A Massive Heat Wave Is About to Hit Europe

If you're heading to Europe this summer, you might want to pack a few extra bottles of sunscreen, and maybe some electrolyte supplements, as the temperatures across the continent are expected to go beyond 100 degrees Fahrenheit from this week.

Public health warnings have been issued in Spain, Belgium, France, Germany, Italy, the Czech Republic and Switzerland, with forecasters at Accuweather saying temperatures in those countries may exceed 100 degrees Fahrenheit.

"The whole government is mobilized," French President Emmanuel Macron said on Monday.

Spanish meteorologist Silvia Laplana tweeted on Sunday that 'el infierno,' or hell, is coming, while Weather Underground said that temperatures above 95 degrees Fahrenheit next week in Europe "could break all-time June records."

The weather service also noted that the heatwave could be "especially dangerous because it's happening so early in the summer."

El infierno is coming. pic.twitter.com/j0iGEYF0ge

— Silvia Laplana (@slaplana_tve) June 24, 2019

The graphic below, provided by Statista, illustrates the temperatures for June 2019 compared to the historical average.

June Temperatures Statista
Temperatures for June 2019 compared to the historical average. Statista

The hottest European summer was in 2003, which resulted in at least 30,000 deaths across the continent.

A 2015 report from the World Meteorological Organization and World Health Organization on heatwaves and health said: "Heatwaves occurring early in the summer have been shown to be associated with greater impacts on mortality in the same population than later heatwaves of comparable or higher temperatures (Hajat et al., 2002; Kinney et al., 2008; Anderson and Bell, 2011) ... In Europe, heatwaves occurring in June result in relatively high mortality compared to later in the summer."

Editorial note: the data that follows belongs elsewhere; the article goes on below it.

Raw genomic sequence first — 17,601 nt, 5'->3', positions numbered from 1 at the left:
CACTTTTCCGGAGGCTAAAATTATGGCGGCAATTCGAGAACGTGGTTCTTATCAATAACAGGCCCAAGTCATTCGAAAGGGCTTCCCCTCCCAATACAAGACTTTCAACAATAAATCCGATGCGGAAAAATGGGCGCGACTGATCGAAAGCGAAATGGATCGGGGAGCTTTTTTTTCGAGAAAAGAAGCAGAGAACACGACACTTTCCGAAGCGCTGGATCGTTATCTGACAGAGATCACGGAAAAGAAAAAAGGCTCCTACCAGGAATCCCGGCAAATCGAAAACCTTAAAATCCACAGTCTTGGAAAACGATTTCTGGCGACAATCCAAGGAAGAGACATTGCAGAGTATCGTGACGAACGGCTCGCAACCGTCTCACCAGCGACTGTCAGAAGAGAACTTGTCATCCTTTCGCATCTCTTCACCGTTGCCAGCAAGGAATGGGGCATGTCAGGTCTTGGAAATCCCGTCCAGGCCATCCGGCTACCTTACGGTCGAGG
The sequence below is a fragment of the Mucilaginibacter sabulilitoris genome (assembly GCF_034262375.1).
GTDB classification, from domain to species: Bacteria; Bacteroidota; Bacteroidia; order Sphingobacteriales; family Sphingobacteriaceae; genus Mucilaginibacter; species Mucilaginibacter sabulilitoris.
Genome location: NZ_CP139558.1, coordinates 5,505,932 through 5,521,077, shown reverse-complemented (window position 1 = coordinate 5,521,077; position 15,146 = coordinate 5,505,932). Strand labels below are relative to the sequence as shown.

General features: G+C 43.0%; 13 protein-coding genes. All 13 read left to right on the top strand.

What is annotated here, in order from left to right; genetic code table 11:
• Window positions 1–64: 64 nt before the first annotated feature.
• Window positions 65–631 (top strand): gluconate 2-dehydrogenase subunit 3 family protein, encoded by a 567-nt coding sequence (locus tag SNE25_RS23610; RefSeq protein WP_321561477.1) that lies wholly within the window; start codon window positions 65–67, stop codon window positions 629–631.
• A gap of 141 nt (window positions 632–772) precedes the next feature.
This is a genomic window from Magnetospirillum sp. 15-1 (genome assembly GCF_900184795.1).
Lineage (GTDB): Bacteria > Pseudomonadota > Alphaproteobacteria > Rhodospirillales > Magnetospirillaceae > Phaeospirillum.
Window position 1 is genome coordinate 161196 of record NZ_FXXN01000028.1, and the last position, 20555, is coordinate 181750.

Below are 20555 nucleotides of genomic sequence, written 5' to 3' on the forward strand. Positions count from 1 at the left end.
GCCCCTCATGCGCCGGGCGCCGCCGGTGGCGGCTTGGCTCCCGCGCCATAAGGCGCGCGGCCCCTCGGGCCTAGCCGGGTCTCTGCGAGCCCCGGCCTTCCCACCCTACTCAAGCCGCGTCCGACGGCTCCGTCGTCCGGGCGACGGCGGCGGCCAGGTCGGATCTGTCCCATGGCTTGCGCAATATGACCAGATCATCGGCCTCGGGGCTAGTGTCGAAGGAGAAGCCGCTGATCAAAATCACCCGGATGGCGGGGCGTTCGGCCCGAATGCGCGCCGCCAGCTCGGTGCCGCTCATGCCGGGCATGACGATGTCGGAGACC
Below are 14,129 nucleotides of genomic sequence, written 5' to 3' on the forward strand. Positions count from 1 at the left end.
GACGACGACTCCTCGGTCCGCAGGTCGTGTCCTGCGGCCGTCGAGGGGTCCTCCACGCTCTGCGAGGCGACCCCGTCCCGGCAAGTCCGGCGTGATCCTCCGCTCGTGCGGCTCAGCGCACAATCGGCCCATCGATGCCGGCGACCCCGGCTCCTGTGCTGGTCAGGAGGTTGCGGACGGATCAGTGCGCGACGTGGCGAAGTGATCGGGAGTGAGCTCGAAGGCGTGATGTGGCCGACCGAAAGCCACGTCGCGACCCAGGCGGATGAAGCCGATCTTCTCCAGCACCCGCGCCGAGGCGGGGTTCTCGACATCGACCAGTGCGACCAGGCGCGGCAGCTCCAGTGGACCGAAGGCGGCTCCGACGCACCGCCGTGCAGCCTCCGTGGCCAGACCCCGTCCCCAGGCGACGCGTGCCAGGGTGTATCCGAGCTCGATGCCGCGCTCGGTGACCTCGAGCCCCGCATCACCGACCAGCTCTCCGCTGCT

During the 2003 heatwave, more than 14,000 people died in France. To help keep the public safe this summer, French authorities said they have installed more than 1,000 new drinking fountains across Paris, according to France 24.

The Associated Press reported that French Education Minister Jean-Michel Blanquer ordered national exams taken by students heading to high school be postponed due to the extreme heat.

The AP article also noted that international soccer association FIFA may need to implement heat precautions at the Women's World Cup, which France is hosting.

Europe's hot weather follows warm temperatures around the world. In Greenland, large ice melts have been recorded early in the season, and a heat wave in India this month has reportedly killed dozens (there are discrepancies with exactly how many).

new york city heat wave thermometer
A thermometer in the sun on the sidewalk indicates a temperature of 120 degrees Fahrenheit as people eat ice cream on the Upper West Side August 2, 2006 in New York City. Getty/Chris Hondros

This article was updated to include an infographic.